Making Paper, Making Maine

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Courtesy of the National Archives

Courtesy of the National Archives

Effluent from the International Paper Company mill at Jay runs into Allen Brook near its confluence with the Androscoggin River, 1973
Photograph by Charles Steinhacker
Courtesy of the National Archives

The paper industry’s impact on Maine's environment was transformative. To be competitive in the market, mill owners sought to maximize yields and returns as efficiently as possible.

Forests were cut. Iconic log drives impacted water quality and limited recreational use of portions of the Androscoggin, Kennebec, and Penobscot Rivers. Dams blocked the migration of fish, and paper companies controlled water. Industrial effluent flowed freely into the rivers and air.

The impact of the paper industry helped stimulate Maine's national leadership in the environmental movement. Mainers weren't squeamish about utilizing Maine's natural resources, but diverse constituents recognized that Maine's rivers and woods were among the state's greatest assets.

Private land owners and paper companies—whose livelihoods depended on cutting trees—instituted selective harvesting and other sustainable forest management practices. Federal regulations like the Clean Water Act of 1972 legislated guidelines for environmental protections, and advocates for Maine's recreational fishing industry helped fight to clean up rivers and remove dams.

Going Forward

By the 1970s, the structure of the global economy had shifted, and it became cheaper to make paper in other parts of the world.

Paper remains a capital and technology intensive industry, and sustainability requires decades of foresight, planning, and investment. For much of the industry’s existence, corporate ownership and decision-making happened outside of Maine—a common theme in Maine’s economic history. Aging infrastructure, high energy costs, competition, and a decreased demand for newsprint have all eroded Maine’s former competitive advantages.

Recently, mills have closed in Millinocket and East Millinocket (Great Northern Paper Company), Lincoln (Lincoln Paper & Tissue), Old Town (Old Town Fuel & Fiber), Bucksport (Verso), and Madison (UPM Madison). From 2011-2016, over 2300 jobs were lost in the mills. Related economic impact spreads to loggers, local businesses, and municipal governments.

Courtesy of the University of Maine Process Development Center

Courtesy of the University of Maine Process Development Center

The Process Development Center at the University of Maine works with partners throughout the forest products industry to research and develop new science and wood fiber based products, like wood pellets.

Six major paper mills remain: in Madawaska (Twin Rivers Paper Company), Baileyville (Woodland Pulp LLC), Rumford (Catalyst Paper), Jay (Verso Paper Company), Skowhegan (SAPPI), and Westbrook (SAPPI).

Even with recent mill closures, the paper industry is far from disappearing in Maine. Maine continues to be one of the top producers of paper in the United States. The industry is transitioning to an era where science, technology, innovation, and investment are more important than ever. The future will require fewer workers and more training. Opportunities and reinvention will vary from community to community. For many individuals and towns, the future will not include papermaking.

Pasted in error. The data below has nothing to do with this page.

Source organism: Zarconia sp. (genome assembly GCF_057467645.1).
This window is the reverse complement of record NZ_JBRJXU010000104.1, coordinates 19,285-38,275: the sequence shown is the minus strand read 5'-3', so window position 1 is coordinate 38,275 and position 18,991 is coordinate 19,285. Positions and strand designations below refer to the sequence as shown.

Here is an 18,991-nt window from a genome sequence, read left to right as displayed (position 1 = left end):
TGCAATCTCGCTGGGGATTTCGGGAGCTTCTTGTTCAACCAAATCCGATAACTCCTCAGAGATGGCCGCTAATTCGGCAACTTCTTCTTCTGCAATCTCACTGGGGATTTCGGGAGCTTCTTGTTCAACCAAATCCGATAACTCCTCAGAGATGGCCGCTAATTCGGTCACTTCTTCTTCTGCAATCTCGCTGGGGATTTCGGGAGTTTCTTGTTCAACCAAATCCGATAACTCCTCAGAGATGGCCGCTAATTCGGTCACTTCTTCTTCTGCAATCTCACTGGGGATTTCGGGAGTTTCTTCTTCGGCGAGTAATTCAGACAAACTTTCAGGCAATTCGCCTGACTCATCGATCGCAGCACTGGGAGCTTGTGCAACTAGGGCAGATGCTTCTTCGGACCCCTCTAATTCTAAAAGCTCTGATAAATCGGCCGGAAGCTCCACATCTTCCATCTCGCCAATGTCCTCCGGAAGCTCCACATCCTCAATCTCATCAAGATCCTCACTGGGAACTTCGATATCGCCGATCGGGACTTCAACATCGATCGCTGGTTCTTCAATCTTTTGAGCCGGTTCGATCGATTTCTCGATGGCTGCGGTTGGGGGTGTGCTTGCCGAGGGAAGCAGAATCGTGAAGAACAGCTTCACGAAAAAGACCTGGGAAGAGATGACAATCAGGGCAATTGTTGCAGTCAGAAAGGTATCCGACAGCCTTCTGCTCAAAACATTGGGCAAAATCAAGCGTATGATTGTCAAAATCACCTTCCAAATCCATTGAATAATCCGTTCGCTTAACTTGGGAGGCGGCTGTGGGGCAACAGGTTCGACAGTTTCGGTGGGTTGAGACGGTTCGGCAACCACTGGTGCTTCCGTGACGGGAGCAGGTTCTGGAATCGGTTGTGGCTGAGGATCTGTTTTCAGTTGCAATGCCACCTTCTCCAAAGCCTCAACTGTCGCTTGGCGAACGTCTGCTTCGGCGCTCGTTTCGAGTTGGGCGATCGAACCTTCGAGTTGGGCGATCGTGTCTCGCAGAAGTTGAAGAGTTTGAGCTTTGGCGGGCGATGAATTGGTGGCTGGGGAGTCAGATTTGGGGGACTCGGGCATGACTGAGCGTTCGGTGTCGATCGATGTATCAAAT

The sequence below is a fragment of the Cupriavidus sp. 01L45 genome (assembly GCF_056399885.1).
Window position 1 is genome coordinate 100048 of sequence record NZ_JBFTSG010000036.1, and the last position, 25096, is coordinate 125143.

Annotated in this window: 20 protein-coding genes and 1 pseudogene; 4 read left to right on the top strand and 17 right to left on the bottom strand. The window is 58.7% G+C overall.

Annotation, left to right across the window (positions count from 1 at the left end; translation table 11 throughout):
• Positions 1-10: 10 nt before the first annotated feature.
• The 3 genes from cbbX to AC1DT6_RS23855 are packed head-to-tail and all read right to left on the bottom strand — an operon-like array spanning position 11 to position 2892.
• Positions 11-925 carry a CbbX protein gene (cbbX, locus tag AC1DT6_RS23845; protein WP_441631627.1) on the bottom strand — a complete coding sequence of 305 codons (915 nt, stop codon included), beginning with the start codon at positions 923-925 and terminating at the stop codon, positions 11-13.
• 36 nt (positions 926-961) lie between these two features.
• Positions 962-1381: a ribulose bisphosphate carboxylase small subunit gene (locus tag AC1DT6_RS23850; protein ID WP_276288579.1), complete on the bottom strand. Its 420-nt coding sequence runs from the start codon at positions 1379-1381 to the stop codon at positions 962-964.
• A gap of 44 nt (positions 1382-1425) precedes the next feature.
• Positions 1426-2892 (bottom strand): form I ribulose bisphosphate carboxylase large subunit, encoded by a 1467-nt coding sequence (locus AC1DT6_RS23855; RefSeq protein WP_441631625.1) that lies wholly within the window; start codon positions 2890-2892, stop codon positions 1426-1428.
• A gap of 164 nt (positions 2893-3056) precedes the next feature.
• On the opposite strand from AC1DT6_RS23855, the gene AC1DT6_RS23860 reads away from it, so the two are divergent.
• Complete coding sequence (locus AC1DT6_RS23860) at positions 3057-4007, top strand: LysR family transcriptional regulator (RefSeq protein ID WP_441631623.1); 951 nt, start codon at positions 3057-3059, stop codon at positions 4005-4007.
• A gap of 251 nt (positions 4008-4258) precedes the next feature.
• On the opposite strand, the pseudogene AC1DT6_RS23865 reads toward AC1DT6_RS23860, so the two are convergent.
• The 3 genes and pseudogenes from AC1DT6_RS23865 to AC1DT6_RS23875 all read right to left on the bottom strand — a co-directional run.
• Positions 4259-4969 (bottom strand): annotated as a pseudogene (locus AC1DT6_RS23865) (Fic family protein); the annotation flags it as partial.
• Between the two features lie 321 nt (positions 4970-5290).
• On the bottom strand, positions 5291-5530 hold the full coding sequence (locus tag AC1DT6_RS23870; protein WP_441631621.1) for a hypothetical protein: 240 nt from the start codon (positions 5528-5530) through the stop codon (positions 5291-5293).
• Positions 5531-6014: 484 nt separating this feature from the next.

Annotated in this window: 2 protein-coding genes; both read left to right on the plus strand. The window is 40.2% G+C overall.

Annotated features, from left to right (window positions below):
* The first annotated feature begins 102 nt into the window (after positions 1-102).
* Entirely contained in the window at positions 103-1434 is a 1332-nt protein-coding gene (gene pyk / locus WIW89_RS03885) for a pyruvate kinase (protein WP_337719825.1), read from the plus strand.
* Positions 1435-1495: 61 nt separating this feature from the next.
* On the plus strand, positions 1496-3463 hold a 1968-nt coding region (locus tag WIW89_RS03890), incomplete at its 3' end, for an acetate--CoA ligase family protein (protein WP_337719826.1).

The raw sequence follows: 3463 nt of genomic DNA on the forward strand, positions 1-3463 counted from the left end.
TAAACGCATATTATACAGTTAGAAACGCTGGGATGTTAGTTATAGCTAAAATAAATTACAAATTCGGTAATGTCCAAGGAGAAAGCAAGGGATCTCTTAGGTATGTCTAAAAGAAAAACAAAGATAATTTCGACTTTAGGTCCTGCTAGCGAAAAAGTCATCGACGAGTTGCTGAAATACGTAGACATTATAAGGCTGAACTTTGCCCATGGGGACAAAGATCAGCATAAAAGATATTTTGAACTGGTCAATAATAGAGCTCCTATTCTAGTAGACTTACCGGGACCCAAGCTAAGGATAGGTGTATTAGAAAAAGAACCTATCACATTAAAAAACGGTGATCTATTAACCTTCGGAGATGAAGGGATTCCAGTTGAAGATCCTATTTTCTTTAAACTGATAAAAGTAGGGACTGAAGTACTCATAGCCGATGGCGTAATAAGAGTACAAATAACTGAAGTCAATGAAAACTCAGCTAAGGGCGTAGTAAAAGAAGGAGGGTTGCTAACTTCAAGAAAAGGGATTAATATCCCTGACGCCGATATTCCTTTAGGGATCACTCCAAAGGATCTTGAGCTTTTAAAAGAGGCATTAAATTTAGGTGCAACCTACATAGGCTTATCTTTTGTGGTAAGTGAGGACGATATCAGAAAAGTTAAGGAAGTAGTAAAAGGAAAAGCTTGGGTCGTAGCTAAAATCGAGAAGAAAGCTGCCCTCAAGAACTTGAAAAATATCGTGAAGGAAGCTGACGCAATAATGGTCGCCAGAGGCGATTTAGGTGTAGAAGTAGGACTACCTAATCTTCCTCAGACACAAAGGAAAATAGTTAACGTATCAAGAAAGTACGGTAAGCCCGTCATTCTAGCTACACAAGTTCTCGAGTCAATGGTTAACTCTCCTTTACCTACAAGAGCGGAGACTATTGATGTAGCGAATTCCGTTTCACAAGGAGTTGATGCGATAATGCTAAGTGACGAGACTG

Maine’s North Woods are the largest undeveloped tract of forestlands east of the Rockies. These forestlands remain one of the most special and spectacular natural landscapes in the world, with the capacity to support robust economic activity—ranging from wood products, to recreation, to tourism.

Courtesy of the Forest Society of Maine

Courtesy of the Forest Society of Maine

Conservation land in context to the human footprint on the Maine Woods, 2017

Public lands, paper companies, conservation and innovation

Since the arrival of Europeans in Maine, large tracts of forestland have been held by relatively few entities, including Tribal Nations, state and federal agencies and paper companies.

The Forest Society of Maine, and other conservation organizations, the state, private landowners, industry, and others committed to the long-term vitality of the woods, have conserved more than three million acres of productive forestland in Maine, mostly since paper mills sold their land holdings beginning in 1998.

In January 2017, Our Katahdin, a non-profit organization based in the Katahdin region, acquired the former Great Northern Paper Company assets in Millinocket, including the 1,400-acre former mill site.
We know this purchase comes with enormous responsibility. We can’t promise instant results, but we can guarantee our best effort to help transform this idle industrial site into a productive, innovative bio- industrial park that leverages the comparative advantages of our region. This site is our heritage. We strongly believe in its future.
Sean Dewitt, President of Our Katahdin, January 12, 2017

Millinocket is diversifying its economy, in part, by becoming a gateway to the new Katahdin Woods & Waters National Monument. Other communities are investing in biomass plants, diversified forest products, and tourism.

Courtesy of SAPPI Global

Courtesy of SAPPI Global

Papermaking Machine at SAPPI Fine Paper Mill, Somerset, 2016. SAPPI invested $165 million into this plant in Skowhegan.

Since 1995, SAPPI Fine Paper has owned mills in Maine including the former S.D. Warren site in Westbrook where paper has been made since the 1730s. SAPPI specializes in coated "release" paper, used to create products including patterned car interiors, flooring, shoes, and soccer balls.

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